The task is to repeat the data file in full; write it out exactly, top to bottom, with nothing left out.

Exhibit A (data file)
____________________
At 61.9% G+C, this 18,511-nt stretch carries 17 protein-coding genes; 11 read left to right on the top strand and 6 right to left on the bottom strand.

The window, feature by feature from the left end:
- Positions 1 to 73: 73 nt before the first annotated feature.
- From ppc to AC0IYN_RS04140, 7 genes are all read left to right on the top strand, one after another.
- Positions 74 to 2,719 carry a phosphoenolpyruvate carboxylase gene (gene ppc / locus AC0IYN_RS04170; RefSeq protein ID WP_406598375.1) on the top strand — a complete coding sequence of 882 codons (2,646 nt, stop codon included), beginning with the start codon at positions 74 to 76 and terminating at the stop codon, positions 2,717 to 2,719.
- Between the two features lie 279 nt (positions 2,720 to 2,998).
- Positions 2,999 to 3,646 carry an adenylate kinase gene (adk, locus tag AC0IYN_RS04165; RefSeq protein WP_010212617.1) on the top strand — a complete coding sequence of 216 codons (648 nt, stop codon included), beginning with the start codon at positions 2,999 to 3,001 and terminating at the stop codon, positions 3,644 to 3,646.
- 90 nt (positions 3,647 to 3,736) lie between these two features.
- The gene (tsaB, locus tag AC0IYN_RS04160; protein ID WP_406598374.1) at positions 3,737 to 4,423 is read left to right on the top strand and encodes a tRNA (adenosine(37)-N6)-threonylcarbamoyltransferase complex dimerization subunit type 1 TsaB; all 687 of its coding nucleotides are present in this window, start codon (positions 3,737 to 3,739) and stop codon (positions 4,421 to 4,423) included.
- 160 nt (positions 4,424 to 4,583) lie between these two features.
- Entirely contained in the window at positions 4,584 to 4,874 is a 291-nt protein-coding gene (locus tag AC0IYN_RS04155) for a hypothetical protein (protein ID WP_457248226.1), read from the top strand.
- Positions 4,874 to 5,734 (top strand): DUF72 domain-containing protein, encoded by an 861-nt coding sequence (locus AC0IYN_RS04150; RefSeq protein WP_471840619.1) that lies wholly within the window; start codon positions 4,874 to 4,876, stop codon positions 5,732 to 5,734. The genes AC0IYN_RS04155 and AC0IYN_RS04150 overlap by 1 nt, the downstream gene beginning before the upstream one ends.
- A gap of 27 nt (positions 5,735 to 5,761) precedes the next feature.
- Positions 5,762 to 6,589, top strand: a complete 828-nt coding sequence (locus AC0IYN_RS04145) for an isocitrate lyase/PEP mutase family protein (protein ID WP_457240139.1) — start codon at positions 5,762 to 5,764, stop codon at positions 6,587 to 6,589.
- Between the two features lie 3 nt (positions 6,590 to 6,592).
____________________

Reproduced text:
At 61.9% G+C, this 18,511-nt stretch carries 17 protein-coding genes; 11 read left to right on the top strand and 6 right to left on the bottom strand.

The window, feature by feature from the left end:
- Positions 1 to 73: 73 nt before the first annotated feature.
- From ppc to AC0IYN_RS04140, 7 genes are all read left to right on the top strand, one after another.
- Positions 74 to 2,719 carry a phosphoenolpyruvate carboxylase gene (gene ppc / locus AC0IYN_RS04170; RefSeq protein ID WP_406598375.1) on the top strand — a complete coding sequence of 882 codons (2,646 nt, stop codon included), beginning with the start codon at positions 74 to 76 and terminating at the stop codon, positions 2,717 to 2,719.
- Between the two features lie 279 nt (positions 2,720 to 2,998).
- Positions 2,999 to 3,646 carry an adenylate kinase gene (adk, locus tag AC0IYN_RS04165; RefSeq protein WP_010212617.1) on the top strand — a complete coding sequence of 216 codons (648 nt, stop codon included), beginning with the start codon at positions 2,999 to 3,001 and terminating at the stop codon, positions 3,644 to 3,646.
- 90 nt (positions 3,647 to 3,736) lie between these two features.
- The gene (tsaB, locus tag AC0IYN_RS04160; protein ID WP_406598374.1) at positions 3,737 to 4,423 is read left to right on the top strand and encodes a tRNA (adenosine(37)-N6)-threonylcarbamoyltransferase complex dimerization subunit type 1 TsaB; all 687 of its coding nucleotides are present in this window, start codon (positions 3,737 to 3,739) and stop codon (positions 4,421 to 4,423) included.
- 160 nt (positions 4,424 to 4,583) lie between these two features.
- Entirely contained in the window at positions 4,584 to 4,874 is a 291-nt protein-coding gene (locus tag AC0IYN_RS04155) for a hypothetical protein (protein ID WP_457248226.1), read from the top strand.
- Positions 4,874 to 5,734 (top strand): DUF72 domain-containing protein, encoded by an 861-nt coding sequence (locus AC0IYN_RS04150; RefSeq protein WP_471840619.1) that lies wholly within the window; start codon positions 4,874 to 4,876, stop codon positions 5,732 to 5,734. The genes AC0IYN_RS04155 and AC0IYN_RS04150 overlap by 1 nt, the downstream gene beginning before the upstream one ends.
- A gap of 27 nt (positions 5,735 to 5,761) precedes the next feature.
- Positions 5,762 to 6,589, top strand: a complete 828-nt coding sequence (locus AC0IYN_RS04145) for an isocitrate lyase/PEP mutase family protein (protein ID WP_457240139.1) — start codon at positions 5,762 to 5,764, stop codon at positions 6,587 to 6,589.
- Between the two features lie 3 nt (positions 6,590 to 6,592).